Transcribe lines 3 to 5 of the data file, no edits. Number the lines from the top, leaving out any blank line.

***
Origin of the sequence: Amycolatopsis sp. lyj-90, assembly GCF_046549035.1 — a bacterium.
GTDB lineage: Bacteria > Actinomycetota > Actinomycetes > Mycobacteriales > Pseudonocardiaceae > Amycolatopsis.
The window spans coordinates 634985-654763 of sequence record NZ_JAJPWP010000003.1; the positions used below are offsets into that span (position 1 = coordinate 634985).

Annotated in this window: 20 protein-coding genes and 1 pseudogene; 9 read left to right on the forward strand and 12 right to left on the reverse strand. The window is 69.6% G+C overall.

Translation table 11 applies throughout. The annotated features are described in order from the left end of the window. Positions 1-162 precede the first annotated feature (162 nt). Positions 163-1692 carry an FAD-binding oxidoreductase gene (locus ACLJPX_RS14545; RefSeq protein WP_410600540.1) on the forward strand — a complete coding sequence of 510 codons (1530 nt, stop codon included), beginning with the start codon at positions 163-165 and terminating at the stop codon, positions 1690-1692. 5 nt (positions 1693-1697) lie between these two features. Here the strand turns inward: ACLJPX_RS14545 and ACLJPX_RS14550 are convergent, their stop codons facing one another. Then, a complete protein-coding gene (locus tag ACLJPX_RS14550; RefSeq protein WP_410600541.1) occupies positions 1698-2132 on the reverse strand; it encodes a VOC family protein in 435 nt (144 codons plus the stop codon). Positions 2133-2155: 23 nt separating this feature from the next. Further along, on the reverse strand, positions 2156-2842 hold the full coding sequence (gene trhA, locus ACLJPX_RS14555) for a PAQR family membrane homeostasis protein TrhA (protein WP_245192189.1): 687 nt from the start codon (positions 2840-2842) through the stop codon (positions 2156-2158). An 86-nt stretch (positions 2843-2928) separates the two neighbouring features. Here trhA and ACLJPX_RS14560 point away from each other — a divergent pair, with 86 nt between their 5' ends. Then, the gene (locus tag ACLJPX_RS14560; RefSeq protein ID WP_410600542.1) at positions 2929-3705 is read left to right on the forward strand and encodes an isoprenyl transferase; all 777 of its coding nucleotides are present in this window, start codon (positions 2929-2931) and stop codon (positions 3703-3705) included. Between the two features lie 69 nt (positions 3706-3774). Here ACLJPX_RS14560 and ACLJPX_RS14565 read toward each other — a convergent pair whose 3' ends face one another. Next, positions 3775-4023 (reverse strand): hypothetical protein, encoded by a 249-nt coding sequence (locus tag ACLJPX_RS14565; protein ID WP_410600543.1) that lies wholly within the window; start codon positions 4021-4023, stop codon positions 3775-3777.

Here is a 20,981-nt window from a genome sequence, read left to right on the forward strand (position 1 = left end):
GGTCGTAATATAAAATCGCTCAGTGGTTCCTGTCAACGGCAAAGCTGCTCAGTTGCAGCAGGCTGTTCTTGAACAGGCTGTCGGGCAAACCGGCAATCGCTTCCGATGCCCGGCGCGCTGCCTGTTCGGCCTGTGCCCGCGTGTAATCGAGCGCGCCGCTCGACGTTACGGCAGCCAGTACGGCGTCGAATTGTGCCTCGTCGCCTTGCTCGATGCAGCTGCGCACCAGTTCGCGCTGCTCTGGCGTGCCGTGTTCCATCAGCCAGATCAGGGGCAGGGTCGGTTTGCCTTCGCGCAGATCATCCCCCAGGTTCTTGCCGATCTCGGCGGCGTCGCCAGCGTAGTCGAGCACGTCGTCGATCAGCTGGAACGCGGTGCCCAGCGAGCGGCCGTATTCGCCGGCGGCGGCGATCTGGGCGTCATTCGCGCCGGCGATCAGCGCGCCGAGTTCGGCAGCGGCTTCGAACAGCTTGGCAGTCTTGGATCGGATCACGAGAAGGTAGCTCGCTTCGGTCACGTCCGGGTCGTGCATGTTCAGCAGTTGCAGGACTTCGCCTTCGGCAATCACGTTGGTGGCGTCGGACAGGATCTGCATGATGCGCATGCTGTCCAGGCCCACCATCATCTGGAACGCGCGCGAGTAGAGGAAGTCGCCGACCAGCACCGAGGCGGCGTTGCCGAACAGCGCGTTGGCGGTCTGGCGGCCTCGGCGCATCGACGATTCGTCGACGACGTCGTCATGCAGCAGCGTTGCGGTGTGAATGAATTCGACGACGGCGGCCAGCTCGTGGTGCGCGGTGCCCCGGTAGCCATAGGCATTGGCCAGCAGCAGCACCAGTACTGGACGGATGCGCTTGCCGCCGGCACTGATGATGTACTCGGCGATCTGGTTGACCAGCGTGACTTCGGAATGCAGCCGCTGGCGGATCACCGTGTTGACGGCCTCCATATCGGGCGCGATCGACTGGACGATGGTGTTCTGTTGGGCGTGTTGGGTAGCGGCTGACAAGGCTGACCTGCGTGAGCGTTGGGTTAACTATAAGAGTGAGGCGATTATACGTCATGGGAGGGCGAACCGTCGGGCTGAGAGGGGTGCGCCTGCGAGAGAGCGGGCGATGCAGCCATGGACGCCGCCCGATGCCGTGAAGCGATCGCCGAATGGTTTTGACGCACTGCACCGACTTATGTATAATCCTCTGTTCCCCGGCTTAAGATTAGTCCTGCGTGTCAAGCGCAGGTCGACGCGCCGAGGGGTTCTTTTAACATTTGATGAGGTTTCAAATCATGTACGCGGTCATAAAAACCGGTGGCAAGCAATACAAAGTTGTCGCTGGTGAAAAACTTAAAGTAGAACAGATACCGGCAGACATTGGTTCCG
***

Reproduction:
The window spans coordinates 634985-654763 of sequence record NZ_JAJPWP010000003.1; the positions used below are offsets into that span (position 1 = coordinate 634985).

Annotated in this window: 20 protein-coding genes and 1 pseudogene; 9 read left to right on the forward strand and 12 right to left on the reverse strand. The window is 69.6% G+C overall.

Translation table 11 applies throughout. The annotated features are described in order from the left end of the window. Positions 1-162 precede the first annotated feature (162 nt). Positions 163-1692 carry an FAD-binding oxidoreductase gene (locus ACLJPX_RS14545; RefSeq protein WP_410600540.1) on the forward strand — a complete coding sequence of 510 codons (1530 nt, stop codon included), beginning with the start codon at positions 163-165 and terminating at the stop codon, positions 1690-1692. 5 nt (positions 1693-1697) lie between these two features. Here the strand turns inward: ACLJPX_RS14545 and ACLJPX_RS14550 are convergent, their stop codons facing one another. Then, a complete protein-coding gene (locus tag ACLJPX_RS14550; RefSeq protein WP_410600541.1) occupies positions 1698-2132 on the reverse strand; it encodes a VOC family protein in 435 nt (144 codons plus the stop codon). Positions 2133-2155: 23 nt separating this feature from the next. Further along, on the reverse strand, positions 2156-2842 hold the full coding sequence (gene trhA, locus ACLJPX_RS14555) for a PAQR family membrane homeostasis protein TrhA (protein WP_245192189.1): 687 nt from the start codon (positions 2840-2842) through the stop codon (positions 2156-2158). An 86-nt stretch (positions 2843-2928) separates the two neighbouring features. Here trhA and ACLJPX_RS14560 point away from each other — a divergent pair, with 86 nt between their 5' ends. Then, the gene (locus tag ACLJPX_RS14560; RefSeq protein ID WP_410600542.1) at positions 2929-3705 is read left to right on the forward strand and encodes an isoprenyl transferase; all 777 of its coding nucleotides are present in this window, start codon (positions 2929-2931) and stop codon (positions 3703-3705) included. Between the two features lie 69 nt (positions 3706-3774). Here ACLJPX_RS14560 and ACLJPX_RS14565 read toward each other — a convergent pair whose 3' ends face one another. Next, positions 3775-4023 (reverse strand): hypothetical protein, encoded by a 249-nt coding sequence (locus tag ACLJPX_RS14565; protein ID WP_410600543.1) that lies wholly within the window; start codon positions 4021-4023, stop codon positions 3775-3777.